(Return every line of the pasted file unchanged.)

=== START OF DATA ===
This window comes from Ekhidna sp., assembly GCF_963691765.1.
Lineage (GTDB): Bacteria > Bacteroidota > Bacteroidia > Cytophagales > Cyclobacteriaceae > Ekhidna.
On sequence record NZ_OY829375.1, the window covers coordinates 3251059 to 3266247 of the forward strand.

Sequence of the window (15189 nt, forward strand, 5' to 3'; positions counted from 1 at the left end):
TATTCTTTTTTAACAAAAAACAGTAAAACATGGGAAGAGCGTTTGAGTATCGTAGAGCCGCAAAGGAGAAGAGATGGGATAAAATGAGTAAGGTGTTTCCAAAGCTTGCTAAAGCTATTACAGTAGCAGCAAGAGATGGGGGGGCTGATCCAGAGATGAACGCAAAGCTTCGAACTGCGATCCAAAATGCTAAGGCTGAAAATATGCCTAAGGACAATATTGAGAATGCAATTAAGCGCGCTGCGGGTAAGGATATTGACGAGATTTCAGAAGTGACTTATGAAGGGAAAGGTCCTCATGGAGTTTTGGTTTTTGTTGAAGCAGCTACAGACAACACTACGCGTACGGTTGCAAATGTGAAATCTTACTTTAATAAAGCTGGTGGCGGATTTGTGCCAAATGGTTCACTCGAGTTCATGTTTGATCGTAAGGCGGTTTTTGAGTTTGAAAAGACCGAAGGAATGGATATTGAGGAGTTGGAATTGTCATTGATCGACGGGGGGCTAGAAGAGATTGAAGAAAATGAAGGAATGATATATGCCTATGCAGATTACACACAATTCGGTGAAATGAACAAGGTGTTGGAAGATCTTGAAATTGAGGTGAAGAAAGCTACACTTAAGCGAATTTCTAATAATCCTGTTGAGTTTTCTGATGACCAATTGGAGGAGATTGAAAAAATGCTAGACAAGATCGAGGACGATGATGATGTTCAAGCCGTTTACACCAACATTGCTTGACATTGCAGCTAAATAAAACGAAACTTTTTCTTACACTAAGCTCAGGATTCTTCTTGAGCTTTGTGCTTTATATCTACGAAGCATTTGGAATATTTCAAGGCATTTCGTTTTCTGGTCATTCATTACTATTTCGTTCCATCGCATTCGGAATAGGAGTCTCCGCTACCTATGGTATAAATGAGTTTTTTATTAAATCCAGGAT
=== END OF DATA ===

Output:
This window comes from Ekhidna sp., assembly GCF_963691765.1.
Lineage (GTDB): Bacteria > Bacteroidota > Bacteroidia > Cytophagales > Cyclobacteriaceae > Ekhidna.
On sequence record NZ_OY829375.1, the window covers coordinates 3251059 to 3266247 of the forward strand.

Sequence of the window (15189 nt, forward strand, 5' to 3'; positions counted from 1 at the left end):
TATTCTTTTTTAACAAAAAACAGTAAAACATGGGAAGAGCGTTTGAGTATCGTAGAGCCGCAAAGGAGAAGAGATGGGATAAAATGAGTAAGGTGTTTCCAAAGCTTGCTAAAGCTATTACAGTAGCAGCAAGAGATGGGGGGGCTGATCCAGAGATGAACGCAAAGCTTCGAACTGCGATCCAAAATGCTAAGGCTGAAAATATGCCTAAGGACAATATTGAGAATGCAATTAAGCGCGCTGCGGGTAAGGATATTGACGAGATTTCAGAAGTGACTTATGAAGGGAAAGGTCCTCATGGAGTTTTGGTTTTTGTTGAAGCAGCTACAGACAACACTACGCGTACGGTTGCAAATGTGAAATCTTACTTTAATAAAGCTGGTGGCGGATTTGTGCCAAATGGTTCACTCGAGTTCATGTTTGATCGTAAGGCGGTTTTTGAGTTTGAAAAGACCGAAGGAATGGATATTGAGGAGTTGGAATTGTCATTGATCGACGGGGGGCTAGAAGAGATTGAAGAAAATGAAGGAATGATATATGCCTATGCAGATTACACACAATTCGGTGAAATGAACAAGGTGTTGGAAGATCTTGAAATTGAGGTGAAGAAAGCTACACTTAAGCGAATTTCTAATAATCCTGTTGAGTTTTCTGATGACCAATTGGAGGAGATTGAAAAAATGCTAGACAAGATCGAGGACGATGATGATGTTCAAGCCGTTTACACCAACATTGCTTGACATTGCAGCTAAATAAAACGAAACTTTTTCTTACACTAAGCTCAGGATTCTTCTTGAGCTTTGTGCTTTATATCTACGAAGCATTTGGAATATTTCAAGGCATTTCGTTTTCTGGTCATTCATTACTATTTCGTTCCATCGCATTCGGAATAGGAGTCTCCGCTACCTATGGTATAAATGAGTTTTTTATTAAATCCAGGAT